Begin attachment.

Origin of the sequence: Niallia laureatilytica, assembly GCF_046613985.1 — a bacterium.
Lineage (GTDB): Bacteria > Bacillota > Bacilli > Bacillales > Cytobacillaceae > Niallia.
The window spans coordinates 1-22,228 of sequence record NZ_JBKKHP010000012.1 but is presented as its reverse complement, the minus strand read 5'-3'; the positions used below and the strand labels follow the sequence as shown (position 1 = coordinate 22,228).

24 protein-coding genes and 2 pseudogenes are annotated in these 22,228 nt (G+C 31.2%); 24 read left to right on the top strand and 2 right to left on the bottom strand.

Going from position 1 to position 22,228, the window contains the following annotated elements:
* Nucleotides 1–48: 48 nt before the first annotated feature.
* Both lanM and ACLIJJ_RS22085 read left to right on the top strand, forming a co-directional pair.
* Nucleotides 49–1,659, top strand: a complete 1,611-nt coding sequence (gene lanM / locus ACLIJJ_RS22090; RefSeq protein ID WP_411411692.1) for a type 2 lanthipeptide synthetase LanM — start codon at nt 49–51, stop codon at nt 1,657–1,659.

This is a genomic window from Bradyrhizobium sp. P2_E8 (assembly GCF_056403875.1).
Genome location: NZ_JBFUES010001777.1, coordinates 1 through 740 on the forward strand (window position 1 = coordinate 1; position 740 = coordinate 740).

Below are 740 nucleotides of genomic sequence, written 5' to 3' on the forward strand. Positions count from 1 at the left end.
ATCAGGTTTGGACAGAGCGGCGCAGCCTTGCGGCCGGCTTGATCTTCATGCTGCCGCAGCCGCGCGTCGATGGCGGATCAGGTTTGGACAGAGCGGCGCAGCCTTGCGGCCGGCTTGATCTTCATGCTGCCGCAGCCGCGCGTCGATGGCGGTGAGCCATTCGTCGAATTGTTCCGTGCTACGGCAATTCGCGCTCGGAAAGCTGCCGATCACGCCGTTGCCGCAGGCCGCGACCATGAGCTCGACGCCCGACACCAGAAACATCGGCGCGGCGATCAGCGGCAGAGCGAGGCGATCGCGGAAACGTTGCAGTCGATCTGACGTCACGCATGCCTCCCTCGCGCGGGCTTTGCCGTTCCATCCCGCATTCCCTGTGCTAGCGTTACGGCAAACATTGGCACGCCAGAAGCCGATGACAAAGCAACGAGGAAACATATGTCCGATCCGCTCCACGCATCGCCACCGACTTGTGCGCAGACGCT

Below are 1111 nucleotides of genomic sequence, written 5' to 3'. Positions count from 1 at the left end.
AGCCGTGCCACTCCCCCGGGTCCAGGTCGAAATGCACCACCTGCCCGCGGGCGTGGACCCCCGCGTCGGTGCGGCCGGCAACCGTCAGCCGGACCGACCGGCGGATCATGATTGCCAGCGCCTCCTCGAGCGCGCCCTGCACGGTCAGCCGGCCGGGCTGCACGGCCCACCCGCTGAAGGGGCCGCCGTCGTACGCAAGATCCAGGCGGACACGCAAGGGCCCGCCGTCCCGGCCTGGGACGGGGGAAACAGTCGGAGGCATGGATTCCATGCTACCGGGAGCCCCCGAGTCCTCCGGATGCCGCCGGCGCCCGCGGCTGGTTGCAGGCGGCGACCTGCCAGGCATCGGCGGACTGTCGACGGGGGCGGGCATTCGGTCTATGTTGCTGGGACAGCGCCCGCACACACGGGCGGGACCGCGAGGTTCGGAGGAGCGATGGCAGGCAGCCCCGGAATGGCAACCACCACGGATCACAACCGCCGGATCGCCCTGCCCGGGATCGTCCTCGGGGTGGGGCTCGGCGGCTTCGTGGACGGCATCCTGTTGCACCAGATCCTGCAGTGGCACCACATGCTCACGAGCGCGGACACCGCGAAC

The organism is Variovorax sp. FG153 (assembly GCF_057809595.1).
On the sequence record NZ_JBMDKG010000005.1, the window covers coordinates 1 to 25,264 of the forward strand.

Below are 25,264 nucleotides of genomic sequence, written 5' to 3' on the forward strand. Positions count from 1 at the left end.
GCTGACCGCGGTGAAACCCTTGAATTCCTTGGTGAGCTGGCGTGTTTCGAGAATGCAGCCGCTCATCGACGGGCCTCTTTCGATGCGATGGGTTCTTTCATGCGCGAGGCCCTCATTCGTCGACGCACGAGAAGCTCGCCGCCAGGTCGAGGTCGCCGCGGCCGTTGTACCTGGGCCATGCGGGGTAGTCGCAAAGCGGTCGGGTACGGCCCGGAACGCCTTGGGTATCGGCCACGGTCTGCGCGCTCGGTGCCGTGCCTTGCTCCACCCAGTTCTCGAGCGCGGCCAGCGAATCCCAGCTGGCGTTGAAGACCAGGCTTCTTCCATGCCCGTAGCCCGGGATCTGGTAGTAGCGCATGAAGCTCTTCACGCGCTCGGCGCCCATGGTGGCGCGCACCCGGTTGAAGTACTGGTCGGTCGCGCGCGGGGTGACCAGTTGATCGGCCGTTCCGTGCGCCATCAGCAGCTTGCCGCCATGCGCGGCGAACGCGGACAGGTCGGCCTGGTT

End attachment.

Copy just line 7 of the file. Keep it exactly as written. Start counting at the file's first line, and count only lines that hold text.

* Both lanM and ACLIJJ_RS22085 read left to right on the top strand, forming a co-directional pair.